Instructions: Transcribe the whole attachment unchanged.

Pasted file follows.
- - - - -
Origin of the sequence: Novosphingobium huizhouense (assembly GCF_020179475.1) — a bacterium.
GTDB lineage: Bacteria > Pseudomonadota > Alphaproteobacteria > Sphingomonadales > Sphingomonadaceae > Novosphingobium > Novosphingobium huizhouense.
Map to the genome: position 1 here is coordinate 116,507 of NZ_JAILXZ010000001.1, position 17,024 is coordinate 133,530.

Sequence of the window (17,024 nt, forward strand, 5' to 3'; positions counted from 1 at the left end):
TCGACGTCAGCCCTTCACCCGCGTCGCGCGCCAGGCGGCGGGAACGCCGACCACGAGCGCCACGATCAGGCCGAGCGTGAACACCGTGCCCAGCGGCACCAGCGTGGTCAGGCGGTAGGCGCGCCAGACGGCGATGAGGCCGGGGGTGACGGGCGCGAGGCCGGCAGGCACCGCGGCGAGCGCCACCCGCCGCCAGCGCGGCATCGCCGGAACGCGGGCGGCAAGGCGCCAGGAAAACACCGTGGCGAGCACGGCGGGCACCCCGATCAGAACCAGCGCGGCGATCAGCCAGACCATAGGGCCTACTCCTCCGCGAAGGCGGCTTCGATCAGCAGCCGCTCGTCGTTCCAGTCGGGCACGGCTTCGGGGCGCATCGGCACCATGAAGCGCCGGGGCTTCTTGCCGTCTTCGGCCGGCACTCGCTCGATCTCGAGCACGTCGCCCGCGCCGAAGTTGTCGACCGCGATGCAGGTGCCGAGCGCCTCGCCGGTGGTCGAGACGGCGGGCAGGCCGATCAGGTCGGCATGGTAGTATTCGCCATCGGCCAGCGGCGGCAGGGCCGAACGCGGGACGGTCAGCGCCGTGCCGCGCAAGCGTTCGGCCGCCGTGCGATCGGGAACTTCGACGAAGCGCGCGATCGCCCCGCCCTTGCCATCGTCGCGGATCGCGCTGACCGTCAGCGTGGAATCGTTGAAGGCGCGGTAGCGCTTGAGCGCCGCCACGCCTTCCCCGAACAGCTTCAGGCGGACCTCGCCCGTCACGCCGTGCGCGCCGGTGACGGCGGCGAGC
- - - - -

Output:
Origin of the sequence: Novosphingobium huizhouense (assembly GCF_020179475.1) — a bacterium.
GTDB lineage: Bacteria > Pseudomonadota > Alphaproteobacteria > Sphingomonadales > Sphingomonadaceae > Novosphingobium > Novosphingobium huizhouense.
Map to the genome: position 1 here is coordinate 116,507 of NZ_JAILXZ010000001.1, position 17,024 is coordinate 133,530.

Sequence of the window (17,024 nt, forward strand, 5' to 3'; positions counted from 1 at the left end):
TCGACGTCAGCCCTTCACCCGCGTCGCGCGCCAGGCGGCGGGAACGCCGACCACGAGCGCCACGATCAGGCCGAGCGTGAACACCGTGCCCAGCGGCACCAGCGTGGTCAGGCGGTAGGCGCGCCAGACGGCGATGAGGCCGGGGGTGACGGGCGCGAGGCCGGCAGGCACCGCGGCGAGCGCCACCCGCCGCCAGCGCGGCATCGCCGGAACGCGGGCGGCAAGGCGCCAGGAAAACACCGTGGCGAGCACGGCGGGCACCCCGATCAGAACCAGCGCGGCGATCAGCCAGACCATAGGGCCTACTCCTCCGCGAAGGCGGCTTCGATCAGCAGCCGCTCGTCGTTCCAGTCGGGCACGGCTTCGGGGCGCATCGGCACCATGAAGCGCCGGGGCTTCTTGCCGTCTTCGGCCGGCACTCGCTCGATCTCGAGCACGTCGCCCGCGCCGAAGTTGTCGACCGCGATGCAGGTGCCGAGCGCCTCGCCGGTGGTCGAGACGGCGGGCAGGCCGATCAGGTCGGCATGGTAGTATTCGCCATCGGCCAGCGGCGGCAGGGCCGAACGCGGGACGGTCAGCGCCGTGCCGCGCAAGCGTTCGGCCGCCGTGCGATCGGGAACTTCGACGAAGCGCGCGATCGCCCCGCCCTTGCCATCGTCGCGGATCGCGCTGACCGTCAGCGTGGAATCGTTGAAGGCGCGGTAGCGCTTGAGCGCCGCCACGCCTTCCCCGAACAGCTTCAGGCGGACCTCGCCCGTCACGCCGTGCGCGCCGGTGACGGCGGCGAGC